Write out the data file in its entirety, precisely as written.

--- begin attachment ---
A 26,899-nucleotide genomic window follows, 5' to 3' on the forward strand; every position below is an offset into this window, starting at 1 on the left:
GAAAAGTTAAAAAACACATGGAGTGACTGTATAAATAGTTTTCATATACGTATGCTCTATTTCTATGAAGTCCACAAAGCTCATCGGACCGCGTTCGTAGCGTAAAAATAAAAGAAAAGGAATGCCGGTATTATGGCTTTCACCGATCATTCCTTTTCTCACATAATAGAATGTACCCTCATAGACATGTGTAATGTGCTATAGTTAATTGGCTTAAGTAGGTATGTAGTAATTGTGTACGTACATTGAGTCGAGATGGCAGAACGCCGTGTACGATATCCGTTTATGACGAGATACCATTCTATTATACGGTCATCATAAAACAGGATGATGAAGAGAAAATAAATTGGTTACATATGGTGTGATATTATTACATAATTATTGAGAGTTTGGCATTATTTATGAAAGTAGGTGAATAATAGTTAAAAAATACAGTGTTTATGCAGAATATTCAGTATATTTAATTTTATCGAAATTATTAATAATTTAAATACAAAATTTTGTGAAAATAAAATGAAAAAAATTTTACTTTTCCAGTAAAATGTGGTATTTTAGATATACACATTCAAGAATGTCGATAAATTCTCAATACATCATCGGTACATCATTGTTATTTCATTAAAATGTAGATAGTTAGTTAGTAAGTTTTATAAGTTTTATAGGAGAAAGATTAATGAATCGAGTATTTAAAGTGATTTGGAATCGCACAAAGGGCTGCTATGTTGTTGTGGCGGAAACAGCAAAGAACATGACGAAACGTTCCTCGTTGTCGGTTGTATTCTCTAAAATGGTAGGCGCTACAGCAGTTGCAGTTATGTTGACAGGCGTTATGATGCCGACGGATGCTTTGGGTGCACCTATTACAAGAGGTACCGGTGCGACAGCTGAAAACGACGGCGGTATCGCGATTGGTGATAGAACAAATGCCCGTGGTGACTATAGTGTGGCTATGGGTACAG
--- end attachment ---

A 26,899-nucleotide genomic window follows, 5' to 3' on the forward strand; every position below is an offset into this window, starting at 1 on the left:
GAAAAGTTAAAAAACACATGGAGTGACTGTATAAATAGTTTTCATATACGTATGCTCTATTTCTATGAAGTCCACAAAGCTCATCGGACCGCGTTCGTAGCGTAAAAATAAAAGAAAAGGAATGCCGGTATTATGGCTTTCACCGATCATTCCTTTTCTCACATAATAGAATGTACCCTCATAGACATGTGTAATGTGCTATAGTTAATTGGCTTAAGTAGGTATGTAGTAATTGTGTACGTACATTGAGTCGAGATGGCAGAACGCCGTGTACGATATCCGTTTATGACGAGATACCATTCTATTATACGGTCATCATAAAACAGGATGATGAAGAGAAAATAAATTGGTTACATATGGTGTGATATTATTACATAATTATTGAGAGTTTGGCATTATTTATGAAAGTAGGTGAATAATAGTTAAAAAATACAGTGTTTATGCAGAATATTCAGTATATTTAATTTTATCGAAATTATTAATAATTTAAATACAAAATTTTGTGAAAATAAAATGAAAAAAATTTTACTTTTCCAGTAAAATGTGGTATTTTAGATATACACATTCAAGAATGTCGATAAATTCTCAATACATCATCGGTACATCATTGTTATTTCATTAAAATGTAGATAGTTAGTTAGTAAGTTTTATAAGTTTTATAGGAGAAAGATTAATGAATCGAGTATTTAAAGTGATTTGGAATCGCACAAAGGGCTGCTATGTTGTTGTGGCGGAAACAGCAAAGAACATGACGAAACGTTCCTCGTTGTCGGTTGTATTCTCTAAAATGGTAGGCGCTACAGCAGTTGCAGTTATGTTGACAGGCGTTATGATGCCGACGGATGCTTTGGGTGCACCTATTACAAGAGGTACCGGTGCGACAGCTGAAAACGACGGCGGTATCGCGATTGGTGATAGAACAAATGCCCGTGGTGACTATAGTGTGGCTATGGGTACAG